It’s first sale week here at Genreality and it’s my turn to tell you how I managed to get that first big break. So let’s step aboard the wayback machine and turn the dial all the way to the left, back in the dark ages, you know, before they had electricity and running water? Yep, all the way back to 1988.
I was in college at the time, getting a degree in Soviet Studies at Fordham University in New York. (Yeah, I know – Soviet Studies? Don’t ask.) As most of my classes that semester were independent studies I had some free time on my hands and I did my fair share of reading. After finishing the latest book by a hot NY Times bestselling mystery writer I was so disgusted that I wouldn’t shut up. The entire novel had been so damn predictable that I was actually insulted that it had been published, never mind that my fellow readers across America had bought enough copies to make it the author’s Nth bestseller. It seemed like such a travesty to me.
Apparently not to my roommate, who quickly tired of hearing my tirade. In his usual laconic way he calmly suggested that if I thought I could do better maybe I should give it a go. He even put a case of beer on the line, a case of Bass Ale no less, betting that I wouldn’t even finish the book. Forget whether it was any good or not – all I had to do was actually write one that made some coherent sense and was long enough to qualify by current publishing industry standards.
That was all I needed. He was dangling liquid gold in front of my face and I was enough of a cocky sonofagun to think I could pull it off. So that afternoon, never having written much of anything else before that, I sat down to write a novel.
I had no idea what I was doing. I had never taken a fiction course. I was a voracious reader but I’d never had any thoughts of being a writer. I probably never would have either, if I hadn’t been dared to give it a try.
I quickly settled on a genre (horror, which I had been reading a lot of at the time) and got to work. I wrote long hand on yellow legal pads, working during the day and often at night. I worked several days a week at campus security, sitting alone from midnight to seven am in a little booth on the far side of campus, and it proved to be a godsend for getting some writing done. It took me three months, but by the end of that time I had four hundred some odd pages of hand written manuscript and pronounced it done.
My roommate and I consumed that case of beer rather quickly and I soon forgot about my little experiment as a writer. Like I said, I really didn’t have the drive to want to do that for a living; I was just curious to see if I could do it at all.
Fast forward twelve years. I’m on the other side of the country, married, and my wife and I are moving into a new house. I’d been carting boxes of junk around with me ever since college and we finally decided that this time we were going to get rid of some of it. At the bottom of one carton, nestled in an oversized shoebox, my wife discovers that original, handwritten manuscript. She begins to read it, finds that it isn’t half bad, not half bad at all, and suggests that maybe I might want to do something with it. After a bit of hemming and hawing, I agree.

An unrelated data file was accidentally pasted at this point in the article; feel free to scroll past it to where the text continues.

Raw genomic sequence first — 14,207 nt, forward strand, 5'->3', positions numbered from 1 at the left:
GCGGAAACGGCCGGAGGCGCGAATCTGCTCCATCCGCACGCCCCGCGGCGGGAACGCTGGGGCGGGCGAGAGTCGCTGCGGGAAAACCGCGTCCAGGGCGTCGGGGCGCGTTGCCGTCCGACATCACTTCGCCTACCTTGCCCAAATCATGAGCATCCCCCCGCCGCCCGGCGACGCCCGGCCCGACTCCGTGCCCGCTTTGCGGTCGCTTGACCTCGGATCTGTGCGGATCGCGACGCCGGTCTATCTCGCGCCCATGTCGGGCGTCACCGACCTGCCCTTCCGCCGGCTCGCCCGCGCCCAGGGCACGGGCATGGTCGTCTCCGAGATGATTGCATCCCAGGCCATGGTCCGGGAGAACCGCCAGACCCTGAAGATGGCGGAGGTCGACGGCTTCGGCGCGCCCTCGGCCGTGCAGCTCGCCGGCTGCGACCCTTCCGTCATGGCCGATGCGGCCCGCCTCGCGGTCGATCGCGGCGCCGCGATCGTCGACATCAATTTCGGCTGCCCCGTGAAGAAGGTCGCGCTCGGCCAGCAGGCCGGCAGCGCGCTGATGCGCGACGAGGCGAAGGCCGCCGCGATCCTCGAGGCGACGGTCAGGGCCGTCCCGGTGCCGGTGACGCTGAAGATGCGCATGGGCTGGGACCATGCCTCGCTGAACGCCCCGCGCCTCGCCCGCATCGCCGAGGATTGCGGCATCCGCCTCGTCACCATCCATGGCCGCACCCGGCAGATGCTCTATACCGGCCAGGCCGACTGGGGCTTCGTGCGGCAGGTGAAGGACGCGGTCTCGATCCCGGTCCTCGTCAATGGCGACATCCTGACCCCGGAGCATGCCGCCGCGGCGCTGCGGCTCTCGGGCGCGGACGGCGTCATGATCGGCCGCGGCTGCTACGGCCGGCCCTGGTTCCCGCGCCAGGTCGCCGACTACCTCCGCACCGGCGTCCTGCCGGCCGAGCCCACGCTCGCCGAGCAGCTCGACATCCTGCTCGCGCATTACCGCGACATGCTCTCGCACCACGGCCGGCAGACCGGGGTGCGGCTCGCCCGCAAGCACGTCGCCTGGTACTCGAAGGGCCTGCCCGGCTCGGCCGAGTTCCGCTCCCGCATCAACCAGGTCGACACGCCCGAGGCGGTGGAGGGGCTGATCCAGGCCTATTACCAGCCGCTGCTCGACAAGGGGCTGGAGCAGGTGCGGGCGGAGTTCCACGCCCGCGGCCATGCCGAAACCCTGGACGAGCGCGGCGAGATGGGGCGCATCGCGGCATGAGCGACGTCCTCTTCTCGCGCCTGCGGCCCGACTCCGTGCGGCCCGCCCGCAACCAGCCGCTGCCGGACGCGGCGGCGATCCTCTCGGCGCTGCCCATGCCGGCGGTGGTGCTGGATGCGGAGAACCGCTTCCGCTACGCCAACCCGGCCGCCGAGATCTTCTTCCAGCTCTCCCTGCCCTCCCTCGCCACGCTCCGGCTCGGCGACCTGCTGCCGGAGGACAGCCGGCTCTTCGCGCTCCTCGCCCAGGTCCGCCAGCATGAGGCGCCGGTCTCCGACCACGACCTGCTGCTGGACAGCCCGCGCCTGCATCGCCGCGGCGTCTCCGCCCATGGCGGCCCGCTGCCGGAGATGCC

I knew a bit more about writing by then, having had some passing interest in it in the years since college, and spent some time knocking that old manuscript into shape before typing it all up on my computer. Once I was finished, I set about trying to find a home for it.
As fate would have it, I lucked out. One of the publishers I discovered was a small indie publisher out of Florida that was just getting started. Another writer I knew had mentioned my name to the publisher and she wrote to me, introducing herself and her company. She asked to see the manuscript, which by then finally had a name – RIVERWATCH – after a family estate that plays an important role in the story – and I promptly sent it off.
Three weeks later I had an offer of publication. It was for trade paperback publication and was royalties-only. Knowing the publisher wanted to make a legitimate name for herself in the horror and dark fantasy genre, I negotiated with her to pay me a few thousand dollars advance so that she could meet the novel requirements that the Horror Writers Association (the world’s largest organization of professional horror writers) expected publishers to meet. She agreed and I soon had a check in my hands.
I had done it. I had made my first sale and gotten some decent money out of it in the bargain. I was pretty darned pleased with myself.
But that, as it turned out, was just the beginning. The members of the Horror Writers Association went on to put that little book that could on the preliminary ballot for
the Bram Stoker Awards, one of the highest honors given in the genre. Figuring it would end there, given the competition I was up against, I was pleasantly surprised when it made it to the final list of nominees. In the end, I didn’t win the award, but as they say, being nominated is an honor in itself. And in this case, it truly was, as that nomination led to my landing an agent (who still represents me today) and in selling the rights to RIVERWATCH to Pocket Books, the mass market paperback division of Simon & Schuster.
My career was off and running.
So there you have it. Eight years after that initial sale I’m still writing. In fact, I’m about to sell novels ten, eleven and twelve. And it all started with that lousy book and a case of beer…